That said, if fewer teachers were striking, it may explain why the direction of travel is moving towards schools opening more. During the first round of strikes, around 10% schools were completely closed, now this is just 8%.
The Sankey diagram below shows how schools have changed their approach between the strikes. What we can learn from this is that many operated similarly to how they did previously. Of those that were closed before, they shifted to saying they were open to some students, and didn’t set work for others.
We didn’t just ask about toilets and strikes this week! Here is a run-down of our other big findings over the past week.
Nearly half of classroom teachers believe that decisions impacting promotions are made with bias in their school. Just a quarter of classroom teachers believe their school in unbiased in its promotion decision making. However, 83% of headteachers believe that decisions are made without bias in their school. Secondary teachers are more likely to feel there is biased promotion-based decision making in their school.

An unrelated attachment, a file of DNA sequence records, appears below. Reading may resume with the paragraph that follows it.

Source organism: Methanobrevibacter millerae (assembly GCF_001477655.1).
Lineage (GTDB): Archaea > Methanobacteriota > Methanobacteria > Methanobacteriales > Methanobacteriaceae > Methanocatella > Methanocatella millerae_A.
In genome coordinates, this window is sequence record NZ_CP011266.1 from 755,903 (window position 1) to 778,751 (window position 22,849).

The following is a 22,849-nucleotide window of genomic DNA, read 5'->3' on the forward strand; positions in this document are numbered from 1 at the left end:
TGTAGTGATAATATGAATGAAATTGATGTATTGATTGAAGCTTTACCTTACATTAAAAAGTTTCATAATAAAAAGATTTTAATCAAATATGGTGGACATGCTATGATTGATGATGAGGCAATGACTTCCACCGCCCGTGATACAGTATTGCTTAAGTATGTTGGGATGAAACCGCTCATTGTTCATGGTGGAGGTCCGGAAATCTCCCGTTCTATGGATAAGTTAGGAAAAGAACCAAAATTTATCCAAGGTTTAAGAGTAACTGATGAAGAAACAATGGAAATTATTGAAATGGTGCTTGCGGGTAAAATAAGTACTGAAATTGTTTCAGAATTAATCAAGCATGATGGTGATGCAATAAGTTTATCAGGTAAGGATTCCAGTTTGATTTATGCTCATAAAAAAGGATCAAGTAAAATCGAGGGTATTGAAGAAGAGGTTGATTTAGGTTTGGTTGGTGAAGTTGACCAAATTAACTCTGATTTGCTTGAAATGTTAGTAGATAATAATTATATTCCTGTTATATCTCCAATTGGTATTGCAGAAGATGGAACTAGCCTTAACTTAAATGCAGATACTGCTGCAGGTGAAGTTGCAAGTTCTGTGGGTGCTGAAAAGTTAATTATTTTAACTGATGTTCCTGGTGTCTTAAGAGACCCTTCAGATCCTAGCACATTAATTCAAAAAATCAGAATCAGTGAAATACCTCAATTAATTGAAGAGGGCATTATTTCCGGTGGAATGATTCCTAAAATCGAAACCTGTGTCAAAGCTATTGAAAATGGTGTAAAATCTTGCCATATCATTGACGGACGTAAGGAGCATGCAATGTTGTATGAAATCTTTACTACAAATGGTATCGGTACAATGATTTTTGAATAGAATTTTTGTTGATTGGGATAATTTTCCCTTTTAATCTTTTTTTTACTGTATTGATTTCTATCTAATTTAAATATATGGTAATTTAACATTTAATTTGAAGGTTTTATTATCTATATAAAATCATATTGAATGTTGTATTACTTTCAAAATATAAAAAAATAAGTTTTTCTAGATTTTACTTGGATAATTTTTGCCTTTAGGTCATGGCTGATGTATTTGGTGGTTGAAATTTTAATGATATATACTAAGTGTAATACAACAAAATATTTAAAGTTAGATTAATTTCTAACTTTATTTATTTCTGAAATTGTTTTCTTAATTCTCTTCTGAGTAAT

Female secondary teachers were the most likely to have been subjected to negative comments from a child about their intelligence. Just 30% of female secondary teachers haven’t heard this said about them, compared to 34% of male teachers. Around one-in-ten secondary teachers are quite regularly subjected to these kinds of comments.
Compared to last year, primary students will have experienced more trips, but not as many as in 2019. This year, 85% of primary classes will go on a day trip, compared to 74% last year (93% in 2019). Overnight residentials are still rarer than pre-pandemic though, with just 36% of classes experiencing one this year. Funding pressures, cost-of-living are just two reasons why we won’t have seen a full recovery yet.
The most read tip this week was: engaging passive learners
And here are the rest for your reference: